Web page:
During that same period, the Department of Ophthalmology was chaired by Dr. Bruce Spivey. Dr. Spivey had the rare gift of bringing together exceptional administrative skills with a successful faculty practice and innovative medical education. With his worldwide reputation in Ophthalmology and his ability to recruit and manage faculty and personnel, he led the Department to national prominence and to the distinction of attracting the most competitive applicants to the residency, fellowships and faculty. Equally inspiring to all of us was his ability to bring his administrative accomplishments together with warmth, kindness and generosity.
In 1986 I completed the Ophthalmology residency at PMC and moved to Iowa City for a Vireoretinal fellowship. With established patterns of referral from throughout the Midwest, the Retina service at the University provided exposure to a seemingly unlimited population of patients with rare and diverse clinical and surgical challenges. During the evenings I was able to duplicate thousands of slides from the extensive photographic library, which I used for teaching residents at PMC when I returned. With daily Grand Rounds, a world renowned supportive faculty, research opportunities and exposure to complex clinical and surgical patients, the fellowship provided me with the confidence that would bring success and fulfillment throughout my career.
When I returned to the Bay area, I studied the distribution of retinal specialists and determined that Sonoma County would be an ideal location for a practice. After interviewing all of the general ophthalmologists between Marin County and the Oregon border, I felt that there would be enough support for a successful practice. With only one employee, a card table reception desk and a single examining room, I opened my practice in a rented office building in Santa Rosa. The local hospital agreed to provide the necessary surgical equipment and nursing support. The initial pace of the practice was painfully slow and I often wondered if I should have joined Dr. Fung as we had discussed many times. Practicing alone, I was also realizing how important it is to have a colleague to discuss patient care in the office and assist with difficult cases in the operating room. After 6 months, however, the practice volume had grown and I was joined by a very good friend who had been in the fellowship program with me in Iowa. Together we grew the practice, relying on hiring excellent personnel, prompt and thorough communication with referring physicians and providing the highest level of medical care. Using our experience and teaching materials from Iowa, as clinical faculty at PMC, we were able to offer monthly retina lectures and workshops to residents. After two successful years we purchased an office building, and the practice today enjoys an excellent reputation with five retina specialists.
There was another very important reason that I chose to move to Sonoma County. I had always enjoyed farming and country life, having spent many years in large cities. After several years I was able to purchase a hilltop site where I built a barn and planted a vineyard. For three years I lived in an apartment above the barn and with my first harvest, began construction of a home on the property. After three more years I was happily married, with two children living in the house of my dreams, with a successful and enjoyable medical practice and award-winning wine grapes.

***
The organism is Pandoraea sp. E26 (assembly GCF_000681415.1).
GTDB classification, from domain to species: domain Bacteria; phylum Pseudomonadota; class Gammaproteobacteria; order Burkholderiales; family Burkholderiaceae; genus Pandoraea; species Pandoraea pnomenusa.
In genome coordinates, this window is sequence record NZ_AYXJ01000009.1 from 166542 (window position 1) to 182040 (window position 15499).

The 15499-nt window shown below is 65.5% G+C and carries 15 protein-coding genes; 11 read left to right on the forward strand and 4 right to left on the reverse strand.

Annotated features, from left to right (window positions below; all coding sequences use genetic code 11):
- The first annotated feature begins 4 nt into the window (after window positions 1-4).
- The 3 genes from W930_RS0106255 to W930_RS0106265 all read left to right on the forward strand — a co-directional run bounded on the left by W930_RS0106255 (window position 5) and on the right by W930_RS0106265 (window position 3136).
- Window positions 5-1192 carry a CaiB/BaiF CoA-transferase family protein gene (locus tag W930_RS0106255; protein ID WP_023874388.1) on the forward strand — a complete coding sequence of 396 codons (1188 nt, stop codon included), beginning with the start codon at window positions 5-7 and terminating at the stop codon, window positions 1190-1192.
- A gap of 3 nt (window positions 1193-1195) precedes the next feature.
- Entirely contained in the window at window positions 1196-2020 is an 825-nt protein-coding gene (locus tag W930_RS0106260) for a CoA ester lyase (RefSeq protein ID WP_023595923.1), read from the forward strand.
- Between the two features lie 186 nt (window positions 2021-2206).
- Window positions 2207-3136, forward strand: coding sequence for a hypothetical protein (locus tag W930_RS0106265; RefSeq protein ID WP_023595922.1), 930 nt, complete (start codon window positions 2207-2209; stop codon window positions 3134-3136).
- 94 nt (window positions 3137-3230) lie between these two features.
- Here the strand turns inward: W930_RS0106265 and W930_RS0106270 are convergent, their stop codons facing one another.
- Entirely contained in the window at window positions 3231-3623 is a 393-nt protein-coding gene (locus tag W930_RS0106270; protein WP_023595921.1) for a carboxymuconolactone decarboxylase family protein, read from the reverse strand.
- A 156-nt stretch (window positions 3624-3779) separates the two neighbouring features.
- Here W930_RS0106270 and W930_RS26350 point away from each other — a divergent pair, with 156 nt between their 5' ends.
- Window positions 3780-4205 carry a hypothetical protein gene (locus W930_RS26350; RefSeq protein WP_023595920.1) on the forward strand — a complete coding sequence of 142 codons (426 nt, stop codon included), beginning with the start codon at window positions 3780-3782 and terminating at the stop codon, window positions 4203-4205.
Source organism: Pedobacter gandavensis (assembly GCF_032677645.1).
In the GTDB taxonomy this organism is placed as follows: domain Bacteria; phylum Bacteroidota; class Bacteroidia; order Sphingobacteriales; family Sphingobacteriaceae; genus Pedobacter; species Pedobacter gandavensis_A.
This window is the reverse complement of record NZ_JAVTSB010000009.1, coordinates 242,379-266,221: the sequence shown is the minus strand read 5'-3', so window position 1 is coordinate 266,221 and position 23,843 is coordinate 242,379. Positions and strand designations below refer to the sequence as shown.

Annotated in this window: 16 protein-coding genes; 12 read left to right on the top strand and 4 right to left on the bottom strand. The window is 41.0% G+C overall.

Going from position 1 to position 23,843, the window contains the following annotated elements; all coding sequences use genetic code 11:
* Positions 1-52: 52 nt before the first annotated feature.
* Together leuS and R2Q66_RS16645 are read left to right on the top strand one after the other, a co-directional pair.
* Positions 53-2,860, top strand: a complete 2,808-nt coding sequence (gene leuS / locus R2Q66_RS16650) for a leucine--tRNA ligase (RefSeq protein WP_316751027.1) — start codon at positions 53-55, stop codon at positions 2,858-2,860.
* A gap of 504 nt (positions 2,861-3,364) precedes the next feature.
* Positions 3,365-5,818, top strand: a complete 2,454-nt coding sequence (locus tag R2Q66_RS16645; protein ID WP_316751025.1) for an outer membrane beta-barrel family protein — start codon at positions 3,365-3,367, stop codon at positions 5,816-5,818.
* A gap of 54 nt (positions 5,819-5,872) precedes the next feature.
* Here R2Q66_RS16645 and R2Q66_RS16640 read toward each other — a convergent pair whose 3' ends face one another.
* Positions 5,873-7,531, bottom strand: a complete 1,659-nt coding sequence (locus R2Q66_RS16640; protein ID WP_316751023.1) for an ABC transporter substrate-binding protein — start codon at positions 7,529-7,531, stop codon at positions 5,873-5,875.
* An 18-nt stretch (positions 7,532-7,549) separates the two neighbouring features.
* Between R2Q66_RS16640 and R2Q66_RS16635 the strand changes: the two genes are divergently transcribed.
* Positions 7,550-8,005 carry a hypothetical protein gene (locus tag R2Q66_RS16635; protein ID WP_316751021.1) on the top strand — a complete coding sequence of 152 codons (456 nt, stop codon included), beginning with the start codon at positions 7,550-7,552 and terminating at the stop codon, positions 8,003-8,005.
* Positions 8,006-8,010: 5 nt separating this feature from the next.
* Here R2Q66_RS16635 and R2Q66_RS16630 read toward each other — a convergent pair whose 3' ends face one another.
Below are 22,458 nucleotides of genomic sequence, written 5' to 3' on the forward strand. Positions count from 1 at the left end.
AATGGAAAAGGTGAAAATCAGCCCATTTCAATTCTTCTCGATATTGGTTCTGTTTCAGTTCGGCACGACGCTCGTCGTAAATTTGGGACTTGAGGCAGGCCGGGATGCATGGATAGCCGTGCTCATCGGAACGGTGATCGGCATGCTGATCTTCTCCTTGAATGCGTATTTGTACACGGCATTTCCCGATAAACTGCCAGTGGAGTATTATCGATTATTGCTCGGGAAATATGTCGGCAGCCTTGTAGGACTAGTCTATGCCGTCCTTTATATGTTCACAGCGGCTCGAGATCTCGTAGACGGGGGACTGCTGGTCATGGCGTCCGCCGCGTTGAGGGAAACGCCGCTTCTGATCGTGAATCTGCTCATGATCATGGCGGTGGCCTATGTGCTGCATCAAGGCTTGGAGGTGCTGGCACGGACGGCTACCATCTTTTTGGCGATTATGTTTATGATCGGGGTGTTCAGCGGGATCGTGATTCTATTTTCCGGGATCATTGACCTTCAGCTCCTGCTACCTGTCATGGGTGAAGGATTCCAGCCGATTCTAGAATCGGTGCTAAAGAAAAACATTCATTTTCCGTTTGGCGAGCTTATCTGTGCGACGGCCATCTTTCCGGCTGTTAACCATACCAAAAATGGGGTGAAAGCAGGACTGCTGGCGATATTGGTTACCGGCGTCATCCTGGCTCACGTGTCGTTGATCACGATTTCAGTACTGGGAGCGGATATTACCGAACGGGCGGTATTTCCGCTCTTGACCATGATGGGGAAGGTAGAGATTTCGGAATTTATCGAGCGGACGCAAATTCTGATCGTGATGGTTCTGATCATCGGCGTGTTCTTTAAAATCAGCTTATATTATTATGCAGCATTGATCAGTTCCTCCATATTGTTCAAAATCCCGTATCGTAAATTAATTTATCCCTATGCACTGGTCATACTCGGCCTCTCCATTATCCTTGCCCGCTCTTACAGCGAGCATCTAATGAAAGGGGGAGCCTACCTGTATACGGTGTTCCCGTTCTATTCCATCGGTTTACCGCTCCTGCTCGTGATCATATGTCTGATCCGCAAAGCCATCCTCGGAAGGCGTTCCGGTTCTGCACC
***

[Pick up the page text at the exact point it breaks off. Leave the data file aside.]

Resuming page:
If lives are divided into chapters, as mine seemed to be, I had another chapter that had been a lifelong goal. After twenty years of practice in Santa Rosa, we decided to sell all of our possessions and move aboard a boat that we had built in southern California. For five years we lived on the boat, traveling over 20,000 miles, homeschooling our six year old son, and exploring the waters from Panama to Glacier Bay in Alaska.
On one of our trips to Alaska, we anchored in Eagle Harbor on Bainbridge Island in Washington. Going ashore, we discovered a unique community which reflected our values and lifestyle, good schools, essentially no crime, gorgeous landscapes and a small population of kind and welcoming residents. To process the idea of settling here, we secured the boat in a local marina, and moved to Paris for a year. There our son could attend a French school, and we could carefully make the decision for our next chapter. We returned, made one more voyage to Alaska, sold the boat, and spent the next two years building another home on the island, where we live very happily today. Our daughter lives and works for a nonprofit in San Francisco and our son will graduate in May from Michigan with degrees in mechanical and electrical engineering.
As I look back over the good fortune that I have experienced in these years, I trace all of it to the opportunity to complete the Ophthalmology residency at PMC. The initial inspiration and guidance from Dr. Fung, the camaraderie of my fellow residents, the extraordinary PMC faculty led by Dr. Bruce Spivey and the doors that opened throughout my career following those relationships, led me to enjoy a life and career of profound fulfillment and happiness.